Waiting for the Back Flip: A Story

by DRM

used book store

Used Book Store by Emily Chiavelli

Matt kept the books apart on a special shelf in his writing room.  It was hard to say which one he valued the most.  There was the copy of On the Road.  He didn’t know if it was a first edition, but he’d found it down in his grandmother’s basement, so he figured his mother must have bought it and even though it didn’t have First Edition imprinted on the nameplate, he was pretty sure that it was one.  There was the copy of The Sky Never Changes that he knew was a first edition.  The fact that it was a first had made him pay attention to the author, Gilbert Sorrentino, and Matt felt pretty confident that he appreciated Sorrentino as a writer for more reasons than that he had one of his first editions.  Then there was the James Stephen’s book, and an old copy of Ulysses that was probably rare, and the collected set of Thoreau’s writing, missing only Walden.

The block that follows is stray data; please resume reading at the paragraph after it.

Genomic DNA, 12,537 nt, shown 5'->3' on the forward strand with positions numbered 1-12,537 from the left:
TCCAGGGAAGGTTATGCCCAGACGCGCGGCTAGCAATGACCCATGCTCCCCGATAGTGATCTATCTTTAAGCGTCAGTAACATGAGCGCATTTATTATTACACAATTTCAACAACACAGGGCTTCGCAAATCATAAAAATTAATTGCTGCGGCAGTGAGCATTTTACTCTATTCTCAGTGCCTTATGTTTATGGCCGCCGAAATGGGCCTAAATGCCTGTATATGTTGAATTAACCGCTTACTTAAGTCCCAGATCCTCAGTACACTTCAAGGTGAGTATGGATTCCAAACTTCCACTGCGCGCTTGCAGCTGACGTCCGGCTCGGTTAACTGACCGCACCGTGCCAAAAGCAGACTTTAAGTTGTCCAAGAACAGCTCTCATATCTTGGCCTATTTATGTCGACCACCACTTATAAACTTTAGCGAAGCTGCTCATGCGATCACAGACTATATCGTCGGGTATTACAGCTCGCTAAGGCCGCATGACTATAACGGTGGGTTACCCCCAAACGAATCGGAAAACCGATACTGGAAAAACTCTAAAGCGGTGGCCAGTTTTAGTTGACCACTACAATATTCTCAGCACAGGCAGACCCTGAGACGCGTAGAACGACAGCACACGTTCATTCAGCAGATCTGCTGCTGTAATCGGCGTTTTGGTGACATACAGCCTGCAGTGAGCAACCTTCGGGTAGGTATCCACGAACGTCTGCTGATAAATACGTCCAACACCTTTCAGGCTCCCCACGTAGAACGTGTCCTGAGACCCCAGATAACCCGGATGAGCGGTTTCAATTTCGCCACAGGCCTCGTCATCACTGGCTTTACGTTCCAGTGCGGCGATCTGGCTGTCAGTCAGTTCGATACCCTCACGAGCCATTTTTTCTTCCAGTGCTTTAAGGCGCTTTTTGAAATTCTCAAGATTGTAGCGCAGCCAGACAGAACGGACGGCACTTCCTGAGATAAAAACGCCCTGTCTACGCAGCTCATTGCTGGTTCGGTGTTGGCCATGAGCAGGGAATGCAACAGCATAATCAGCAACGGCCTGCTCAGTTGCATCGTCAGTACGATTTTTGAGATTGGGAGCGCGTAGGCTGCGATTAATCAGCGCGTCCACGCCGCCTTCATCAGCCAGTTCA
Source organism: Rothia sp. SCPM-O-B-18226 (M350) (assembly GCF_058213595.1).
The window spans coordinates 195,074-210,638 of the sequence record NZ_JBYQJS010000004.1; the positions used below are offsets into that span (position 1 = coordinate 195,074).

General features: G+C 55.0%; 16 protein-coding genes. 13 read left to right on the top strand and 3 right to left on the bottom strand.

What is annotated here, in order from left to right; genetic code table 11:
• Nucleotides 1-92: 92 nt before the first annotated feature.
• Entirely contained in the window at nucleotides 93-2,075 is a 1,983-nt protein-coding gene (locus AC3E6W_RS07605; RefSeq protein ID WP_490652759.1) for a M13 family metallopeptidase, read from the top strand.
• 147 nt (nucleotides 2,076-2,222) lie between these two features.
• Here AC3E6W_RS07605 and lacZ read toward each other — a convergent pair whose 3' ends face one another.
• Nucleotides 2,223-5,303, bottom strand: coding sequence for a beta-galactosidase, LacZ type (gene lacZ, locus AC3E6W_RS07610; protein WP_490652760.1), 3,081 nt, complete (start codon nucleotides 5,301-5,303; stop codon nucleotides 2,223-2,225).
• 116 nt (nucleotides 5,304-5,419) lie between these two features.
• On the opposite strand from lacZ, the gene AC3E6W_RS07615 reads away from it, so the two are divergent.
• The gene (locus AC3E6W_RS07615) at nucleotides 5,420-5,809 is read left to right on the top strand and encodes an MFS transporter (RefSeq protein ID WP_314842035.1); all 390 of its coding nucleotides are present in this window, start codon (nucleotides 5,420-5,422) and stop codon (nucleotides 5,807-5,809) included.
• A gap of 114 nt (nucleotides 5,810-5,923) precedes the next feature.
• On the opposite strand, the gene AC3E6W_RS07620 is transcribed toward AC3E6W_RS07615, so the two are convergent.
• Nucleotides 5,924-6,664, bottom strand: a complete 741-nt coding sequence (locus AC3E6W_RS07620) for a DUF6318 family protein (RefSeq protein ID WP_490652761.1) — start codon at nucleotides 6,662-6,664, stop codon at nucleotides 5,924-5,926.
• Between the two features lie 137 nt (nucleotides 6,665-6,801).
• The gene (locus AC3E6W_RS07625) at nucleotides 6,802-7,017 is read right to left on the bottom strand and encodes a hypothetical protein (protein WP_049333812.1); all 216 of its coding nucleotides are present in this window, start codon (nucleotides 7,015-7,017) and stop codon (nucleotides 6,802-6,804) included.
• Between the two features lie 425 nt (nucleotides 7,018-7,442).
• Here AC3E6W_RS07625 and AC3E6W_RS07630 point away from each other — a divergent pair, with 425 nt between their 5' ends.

There were two books that he cared about more than the others:  two hardback copies of Dashiell Hammett novels.  They both were printed during wartime.  The paper was yellowed and brittle.  Matt had bought them from Jim when he was in college.  Jim ran a little shop in the basement of the university library.  This was where the remaindered books were sold off.  Jim talked a lot about how many rare books were deaccessioned by the library; in his apartment — eventually, Matt and Jim lived together for a couple of years — Jim had hundreds of first editions of 19th century and early 20th century natural science books.  He knew that Matt liked Hammett and held the two books aside for him.  One of the books was really rare, according to Jim, because of uncorrected typographical errors on several pages.